The latest earnings report for the fourth quarter of 2022 was not what was expected Netflix. The economic losses have led the series and film platform to reimplement its extra payment function for password sharing, the same one it has done in Argentina and several Latin American countries.
Netflix will begin cracking down on household password sharing in March, when it ends its Q1 2023 phase, according to US site Techradar. The announcement comes after the departure of its CEO, Reed Hastings.
Originally, the big “N” was supposed to implement the measure by the end of 2022. While they missed the deadline, that hasn’t stopped them from continuing with their plans to stop their users from sharing their password.
Essentially, the streaming platform claims this mechanic weakens its position against Disney Plus, Amazon Prime Video or HBO Max. Or, in his own terms, the extensive sharing of passwords among millions of people “undermines our long-term ability to invest in and improve” his platform.
The Netflix plan failed in Argentina
The scheme they set out to promote globally had its test phase in ArgentinaEl Salvador, Guatemala, Honduras and the Dominican Republic, but it didn’t do well among Latin American subscribers.
Netflix’s attempts to get users to subscribe to its “Add a Home” feature haven’t helped either. The add-on, which allows customers to add separate households and all of their occupants to their accounts for a small fee, confuses matters further.
To ensure that the new terms of service are respected, Netflix will check against the connection IP of the device you access with: this way you will know if they share the same password between multiple users.
When you connect to the internet from a device, Netflix identifies the IP number and the network it is connected to.
Also, to verify this, the platform will send a link to the email address or phone number associated with the primary account owner.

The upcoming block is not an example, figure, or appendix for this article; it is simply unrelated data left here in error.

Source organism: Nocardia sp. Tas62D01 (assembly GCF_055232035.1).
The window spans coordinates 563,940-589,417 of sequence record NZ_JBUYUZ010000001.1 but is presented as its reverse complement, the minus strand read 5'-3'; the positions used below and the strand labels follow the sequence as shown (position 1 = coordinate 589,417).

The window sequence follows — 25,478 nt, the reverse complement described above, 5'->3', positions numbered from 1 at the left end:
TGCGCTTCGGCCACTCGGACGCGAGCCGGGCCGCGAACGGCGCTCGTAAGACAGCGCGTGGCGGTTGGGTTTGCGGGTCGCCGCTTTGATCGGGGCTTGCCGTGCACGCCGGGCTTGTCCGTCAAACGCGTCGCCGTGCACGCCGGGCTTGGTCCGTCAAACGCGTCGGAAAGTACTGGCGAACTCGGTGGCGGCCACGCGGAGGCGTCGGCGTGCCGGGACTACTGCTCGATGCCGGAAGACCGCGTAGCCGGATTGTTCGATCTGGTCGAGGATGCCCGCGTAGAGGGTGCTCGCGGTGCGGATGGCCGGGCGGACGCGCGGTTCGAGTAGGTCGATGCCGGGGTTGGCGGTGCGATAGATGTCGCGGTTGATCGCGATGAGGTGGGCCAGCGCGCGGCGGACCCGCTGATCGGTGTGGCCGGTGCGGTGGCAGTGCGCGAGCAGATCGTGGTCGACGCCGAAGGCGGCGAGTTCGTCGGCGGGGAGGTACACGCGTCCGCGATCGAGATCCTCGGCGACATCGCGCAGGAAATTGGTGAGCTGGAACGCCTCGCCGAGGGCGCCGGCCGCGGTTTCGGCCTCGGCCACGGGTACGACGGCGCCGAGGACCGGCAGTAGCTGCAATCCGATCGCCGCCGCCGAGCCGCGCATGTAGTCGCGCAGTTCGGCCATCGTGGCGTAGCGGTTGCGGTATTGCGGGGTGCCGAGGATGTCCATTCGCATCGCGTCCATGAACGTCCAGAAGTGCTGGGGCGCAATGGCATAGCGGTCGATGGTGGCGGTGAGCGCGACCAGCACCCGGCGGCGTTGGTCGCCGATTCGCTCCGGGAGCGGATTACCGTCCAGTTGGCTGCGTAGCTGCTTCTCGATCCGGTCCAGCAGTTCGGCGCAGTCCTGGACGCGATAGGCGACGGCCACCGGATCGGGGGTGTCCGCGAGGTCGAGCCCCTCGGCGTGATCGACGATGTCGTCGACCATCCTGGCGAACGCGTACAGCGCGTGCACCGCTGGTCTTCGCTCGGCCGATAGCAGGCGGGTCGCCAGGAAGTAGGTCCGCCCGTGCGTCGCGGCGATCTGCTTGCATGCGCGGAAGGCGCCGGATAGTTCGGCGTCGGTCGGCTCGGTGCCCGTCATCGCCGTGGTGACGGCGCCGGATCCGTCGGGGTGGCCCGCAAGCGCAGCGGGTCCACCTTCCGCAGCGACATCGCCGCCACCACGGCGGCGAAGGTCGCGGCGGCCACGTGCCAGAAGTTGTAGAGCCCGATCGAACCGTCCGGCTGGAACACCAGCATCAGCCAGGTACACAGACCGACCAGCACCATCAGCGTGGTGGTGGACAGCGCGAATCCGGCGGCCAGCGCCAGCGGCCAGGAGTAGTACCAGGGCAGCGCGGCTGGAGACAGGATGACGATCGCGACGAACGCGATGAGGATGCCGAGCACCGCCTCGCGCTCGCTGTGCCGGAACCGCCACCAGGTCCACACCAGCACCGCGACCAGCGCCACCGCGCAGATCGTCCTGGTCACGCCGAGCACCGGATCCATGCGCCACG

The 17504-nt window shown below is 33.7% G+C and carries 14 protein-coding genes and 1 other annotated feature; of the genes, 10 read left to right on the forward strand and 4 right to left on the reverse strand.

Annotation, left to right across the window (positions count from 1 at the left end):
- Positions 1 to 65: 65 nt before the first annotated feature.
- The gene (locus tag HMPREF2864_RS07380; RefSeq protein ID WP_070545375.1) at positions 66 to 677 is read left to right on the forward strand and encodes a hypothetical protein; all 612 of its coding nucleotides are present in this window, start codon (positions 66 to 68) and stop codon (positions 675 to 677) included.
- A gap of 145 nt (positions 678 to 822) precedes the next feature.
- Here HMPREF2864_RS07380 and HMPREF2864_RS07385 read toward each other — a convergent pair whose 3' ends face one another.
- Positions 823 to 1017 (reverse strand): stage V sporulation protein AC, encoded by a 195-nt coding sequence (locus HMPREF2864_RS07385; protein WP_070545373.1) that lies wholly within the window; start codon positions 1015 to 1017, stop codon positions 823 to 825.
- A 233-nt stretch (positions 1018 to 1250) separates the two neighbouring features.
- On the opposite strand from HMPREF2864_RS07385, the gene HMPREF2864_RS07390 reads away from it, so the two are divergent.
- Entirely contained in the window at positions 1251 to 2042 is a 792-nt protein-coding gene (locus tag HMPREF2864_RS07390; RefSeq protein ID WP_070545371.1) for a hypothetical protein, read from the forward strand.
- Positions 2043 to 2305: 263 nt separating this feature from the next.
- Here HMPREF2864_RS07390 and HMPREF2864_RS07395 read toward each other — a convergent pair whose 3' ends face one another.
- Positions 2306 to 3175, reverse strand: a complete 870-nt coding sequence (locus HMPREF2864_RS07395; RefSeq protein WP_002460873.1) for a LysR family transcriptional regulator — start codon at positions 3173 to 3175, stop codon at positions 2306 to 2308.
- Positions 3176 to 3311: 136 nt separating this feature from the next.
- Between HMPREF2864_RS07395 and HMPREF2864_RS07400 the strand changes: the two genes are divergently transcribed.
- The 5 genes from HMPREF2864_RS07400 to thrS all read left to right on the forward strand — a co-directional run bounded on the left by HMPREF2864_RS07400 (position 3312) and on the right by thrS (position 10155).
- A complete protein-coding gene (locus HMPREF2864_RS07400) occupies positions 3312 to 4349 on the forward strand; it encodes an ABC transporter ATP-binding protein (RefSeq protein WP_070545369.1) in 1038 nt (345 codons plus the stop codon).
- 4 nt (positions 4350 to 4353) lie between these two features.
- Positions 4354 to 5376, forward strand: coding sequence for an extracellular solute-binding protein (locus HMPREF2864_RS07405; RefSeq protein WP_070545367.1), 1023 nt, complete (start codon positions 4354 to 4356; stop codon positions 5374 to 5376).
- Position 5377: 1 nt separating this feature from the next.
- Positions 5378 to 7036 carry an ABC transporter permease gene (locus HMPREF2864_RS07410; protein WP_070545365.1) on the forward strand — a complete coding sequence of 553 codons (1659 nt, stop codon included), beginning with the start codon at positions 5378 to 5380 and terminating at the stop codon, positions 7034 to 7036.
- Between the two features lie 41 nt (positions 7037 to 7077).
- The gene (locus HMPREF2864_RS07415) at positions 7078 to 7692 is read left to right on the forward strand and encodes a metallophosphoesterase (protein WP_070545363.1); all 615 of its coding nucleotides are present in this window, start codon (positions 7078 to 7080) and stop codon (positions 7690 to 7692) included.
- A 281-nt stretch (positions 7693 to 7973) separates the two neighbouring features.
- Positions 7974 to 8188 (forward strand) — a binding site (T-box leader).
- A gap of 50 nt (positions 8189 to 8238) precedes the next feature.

However, the problems caused by that “Add Home” function did not force the company to rethink its commercial strategy.
Netflix still intends to roll out its payment sharing feature more broadly in 2023, even if some users oppose it.
Netflix grows in subscribers
At the same time that it expects to raise more money from its subscribers in the coming months, Netflix said Thursday it had grown its subscriber base by 230.75 million, far exceeding its forecast and market expectations.
The streaming service almost lost 1.2 million subscribers in the first half. However, it resumed attracting millions in the third quarter, only to gain 7.66 million new subscribers between October and December, much more than expected.
The platform has benefited from new seasons of successful series such as ‘The Crown’, about the British royal family, and ‘Emily in Paris’, but also from new programs, such as the documentary series ‘Harry & Meghan’ and the popular series ‘ Wednesday”.
But Netflix remains “under intense pressure to course-correct and deliver better outcomes for its shareholders,” said Insider intelligence analyst Paul Verna, after “its shares lost more than 50% of their value in 2022.”
In the fourth quarter, the Californian company entered at 7,850 million dollars, but generated only 55 million of net income, well below the 257 million expected by the market.
Netflix took steps last year to generate new revenue streams, which should pay off this year.
Specifically, in November the platform launched a new, cheaper, ad-supported subscription, a less glamorous alternative it had long avoided.
“This is the beginning of a turning point for the company,” Verna said. “We expect a relatively weak start, with ad revenue of $830 million in 2023.”
Linda Price is a tech expert at News Rebeat. With a deep understanding of the latest developments in the world of technology and a passion for innovation, Linda provides insightful and informative coverage of the cutting-edge advancements shaping our world.